Is it worth it convert from 2 carbs to 1?

Discussion in 'Road Warriors' started by ParrotheadJeff, Jun 20, 2013.

  1. JerryH

    JerryH Banned

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    Short term maintenance on my Vulcan 750 consists of changing the oil and checking the tire pressures. Spin in filter. Hydraulic lifters so no valve adjustments. Spark plugs and air filters every 20,000 miles or so. Coolant change every 2 years. That should be about it. But then there's the final drive. Very poor design by Kawasaki. You have to tear the whole rear end out of the bike to lube the splines every 10,000 miles. Rear wheel, gearcase, swingarm, shocks, brake parts, and complete exhaust have to come off. Taking your time it's a 2 day job. I wouldn't mind so much if it was every 20,000 miles, I'd just do it when I replaced the tires. But you have to do it twice as often as replacing the tires, or the splines will chew themselves up, requiring a new final drive unit and drive shaft, about $1500. I did not know about this with my first Vulcan 750, but I liked it so much that I bought the '02 knowing what I was in store for. One of the first things I did when I got it home from the dealer was to tear it apart and do the splines. Sure enough they were bone dry on a brand new bike.

    These bikes were made unchanged for 22 years. The most likely reason there are not that many of them still around is that most owners never knew about this issue, destroyed their drive splines and gearcase, and sold or parted the bike out rather than spend the money to fix it. They also had issues with the automatic cam chain tensioners, but a set of manual tensioners at around 15,000 miles fixed that problem permanently.
    #21
  2. conchscooter

    conchscooter Long timer

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    Back on subject. I don't know why reducing the number of carbs from two to one would increase power. In the old (old!) days Triumph offered a single carb Tiger versus a twin Carb Bonneville. The idea was greater simplicity in an era when carbs went out of tune easily (Amals did anyway) and lower purchase price. Greater power went to the two carb Bonneville. Perhaps there is some other reason why 700 dollars buys a paltry extra few horsepower. $700 could easily buy you a whole motorcycle if you aren't too fussy. Gioven your financial situation look elsewhere for simplicity and ease of maintenance. (HD does low maintenance if you can trade in for a lightly used one).
    #22
  3. Birdmove

    Birdmove Long timer

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    I think you get more peak HP with two carbs, but better low end and torque with a single. I'd rather have a better low end myself on a twin.
    #23
  4. JerryH

    JerryH Banned

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    You will not likely get more power at all by using a single carb on a multi cylinder engine, but you should get more torque. But the big issue is simplicity. The simpler something is, assuming it still works, the better it is.
    #24
  5. ParrotheadJeff

    ParrotheadJeff Class A CDL

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    Thanks for all the replies :D

    After much consideration, the simplicity and possible gains would be nice, but I've come to the conclusion that they're not worth $700. I think I'll save that up for other things.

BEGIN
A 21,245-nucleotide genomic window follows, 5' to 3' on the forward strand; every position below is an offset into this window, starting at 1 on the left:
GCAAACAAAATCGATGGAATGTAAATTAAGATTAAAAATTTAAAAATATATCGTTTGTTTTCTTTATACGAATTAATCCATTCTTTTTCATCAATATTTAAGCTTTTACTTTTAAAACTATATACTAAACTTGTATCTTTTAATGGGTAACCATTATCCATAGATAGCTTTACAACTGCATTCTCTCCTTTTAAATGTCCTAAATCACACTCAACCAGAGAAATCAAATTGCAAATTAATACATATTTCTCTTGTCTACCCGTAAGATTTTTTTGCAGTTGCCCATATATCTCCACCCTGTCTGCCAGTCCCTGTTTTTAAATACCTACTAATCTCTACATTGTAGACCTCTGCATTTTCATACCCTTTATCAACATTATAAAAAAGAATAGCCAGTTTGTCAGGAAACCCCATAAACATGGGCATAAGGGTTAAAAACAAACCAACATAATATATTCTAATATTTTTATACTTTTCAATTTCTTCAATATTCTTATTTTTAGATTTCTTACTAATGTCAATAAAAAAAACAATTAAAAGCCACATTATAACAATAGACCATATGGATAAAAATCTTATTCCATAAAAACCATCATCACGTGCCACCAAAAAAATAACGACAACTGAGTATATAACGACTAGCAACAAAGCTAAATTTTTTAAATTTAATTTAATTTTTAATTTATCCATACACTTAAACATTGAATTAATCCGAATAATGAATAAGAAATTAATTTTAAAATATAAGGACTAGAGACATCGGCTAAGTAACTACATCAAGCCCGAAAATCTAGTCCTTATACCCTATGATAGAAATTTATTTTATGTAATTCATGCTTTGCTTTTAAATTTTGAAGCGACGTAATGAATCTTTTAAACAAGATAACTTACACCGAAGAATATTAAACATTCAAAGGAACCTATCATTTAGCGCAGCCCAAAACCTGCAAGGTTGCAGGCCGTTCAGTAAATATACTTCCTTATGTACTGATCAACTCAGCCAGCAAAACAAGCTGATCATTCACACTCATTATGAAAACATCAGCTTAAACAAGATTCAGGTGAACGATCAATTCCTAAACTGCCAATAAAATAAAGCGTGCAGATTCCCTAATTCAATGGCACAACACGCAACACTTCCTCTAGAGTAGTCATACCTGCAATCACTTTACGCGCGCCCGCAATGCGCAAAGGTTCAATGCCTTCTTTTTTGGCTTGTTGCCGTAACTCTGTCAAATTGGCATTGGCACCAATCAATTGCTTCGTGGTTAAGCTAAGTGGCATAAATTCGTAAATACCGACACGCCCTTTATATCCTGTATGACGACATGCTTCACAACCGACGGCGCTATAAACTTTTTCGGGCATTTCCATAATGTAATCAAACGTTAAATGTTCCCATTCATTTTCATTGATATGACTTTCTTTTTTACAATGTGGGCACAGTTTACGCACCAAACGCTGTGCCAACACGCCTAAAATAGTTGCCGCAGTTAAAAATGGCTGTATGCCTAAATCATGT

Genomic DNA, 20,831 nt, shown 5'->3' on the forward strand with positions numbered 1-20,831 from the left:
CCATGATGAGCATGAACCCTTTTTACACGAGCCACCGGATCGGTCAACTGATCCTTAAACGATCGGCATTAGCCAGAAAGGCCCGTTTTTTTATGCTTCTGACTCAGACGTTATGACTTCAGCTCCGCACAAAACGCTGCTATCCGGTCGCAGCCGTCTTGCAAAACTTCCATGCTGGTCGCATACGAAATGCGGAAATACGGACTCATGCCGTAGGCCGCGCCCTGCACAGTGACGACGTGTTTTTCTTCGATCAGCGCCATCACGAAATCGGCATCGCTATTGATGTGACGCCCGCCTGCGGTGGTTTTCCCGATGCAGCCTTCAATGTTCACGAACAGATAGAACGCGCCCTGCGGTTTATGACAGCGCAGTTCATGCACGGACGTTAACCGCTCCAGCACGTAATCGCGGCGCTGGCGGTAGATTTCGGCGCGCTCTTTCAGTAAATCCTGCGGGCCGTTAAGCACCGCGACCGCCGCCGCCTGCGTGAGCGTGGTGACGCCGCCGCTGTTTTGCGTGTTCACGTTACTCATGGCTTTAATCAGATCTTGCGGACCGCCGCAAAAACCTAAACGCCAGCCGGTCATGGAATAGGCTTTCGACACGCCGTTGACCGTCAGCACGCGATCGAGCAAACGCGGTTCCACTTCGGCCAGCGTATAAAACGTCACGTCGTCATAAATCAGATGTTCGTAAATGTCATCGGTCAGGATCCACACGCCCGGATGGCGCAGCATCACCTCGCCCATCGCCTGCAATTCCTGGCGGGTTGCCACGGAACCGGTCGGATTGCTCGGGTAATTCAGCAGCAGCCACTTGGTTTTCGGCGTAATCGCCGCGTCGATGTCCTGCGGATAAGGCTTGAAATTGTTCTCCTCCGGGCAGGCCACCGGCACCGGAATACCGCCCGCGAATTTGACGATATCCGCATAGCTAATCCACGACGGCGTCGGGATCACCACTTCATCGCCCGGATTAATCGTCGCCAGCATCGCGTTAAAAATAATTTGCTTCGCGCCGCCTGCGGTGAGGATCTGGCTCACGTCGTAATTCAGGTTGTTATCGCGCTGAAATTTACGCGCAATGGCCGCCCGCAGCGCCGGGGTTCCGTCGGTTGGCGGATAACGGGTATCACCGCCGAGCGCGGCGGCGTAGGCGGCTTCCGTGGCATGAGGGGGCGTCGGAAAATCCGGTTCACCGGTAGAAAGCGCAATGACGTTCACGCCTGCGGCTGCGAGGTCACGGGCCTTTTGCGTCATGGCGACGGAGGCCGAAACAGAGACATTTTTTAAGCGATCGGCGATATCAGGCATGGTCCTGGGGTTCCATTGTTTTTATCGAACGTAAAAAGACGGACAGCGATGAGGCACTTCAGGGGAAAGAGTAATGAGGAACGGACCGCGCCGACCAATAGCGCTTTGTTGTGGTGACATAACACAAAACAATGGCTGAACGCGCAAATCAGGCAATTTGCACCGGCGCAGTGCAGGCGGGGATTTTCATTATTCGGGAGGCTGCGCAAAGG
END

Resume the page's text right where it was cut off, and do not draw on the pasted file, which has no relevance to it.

Thanks again :thumb
    #25
  6. JerryH

    JerryH Banned

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    It looks like the valve adjustment on the V-Star 650 is fairly straightforward, just a lot of work removing and replacing things to get to them.
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  7. OConnor

    OConnor Bad juju

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    I guess I hadn't heard a single carb giving more performance than two unless the two are not tuned properly.
    I thought this bike was meant as low-cost transportation? I have trouble spending that kind of money on the FCR's for my SV race-bike.
    Speaking of the SV; I only paid $1300 for it to start with, save your money and put it toward another bike.:deal
    #27
  8. ParrotheadJeff

    ParrotheadJeff Class A CDL

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    Exactly. There's a lot of stuff that has to be removed and replaced :bluduh The single carb setup would eliminate the need to remove the carbs and all to gain access.

    It's low cost transportation to a degree - I also have a Chevy HHR that I can't wait to sell once it's paid off in a year or so. I need a car to get my 10 month old daughter to different places. I only paid $1400 for the V-Star to start with, but I really like it and wouldn't mind spending some money to make it easier to work on etc. :wink:
    #28
  9. OConnor

    OConnor Bad juju

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    I'd just ride it like it is, after jetting of course.
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  10. alekkas

    alekkas Been here awhile

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    Since you are asking ...

    700 is too much to spend on that bike unless you are doing multiple farkles that you MIGHT get a little back on - like backrest / shield / boards / etc... Even then, probably not. Ride cause you like it. Soon, you will be in another bike based on the experience of most with their first bike. IMO
    #30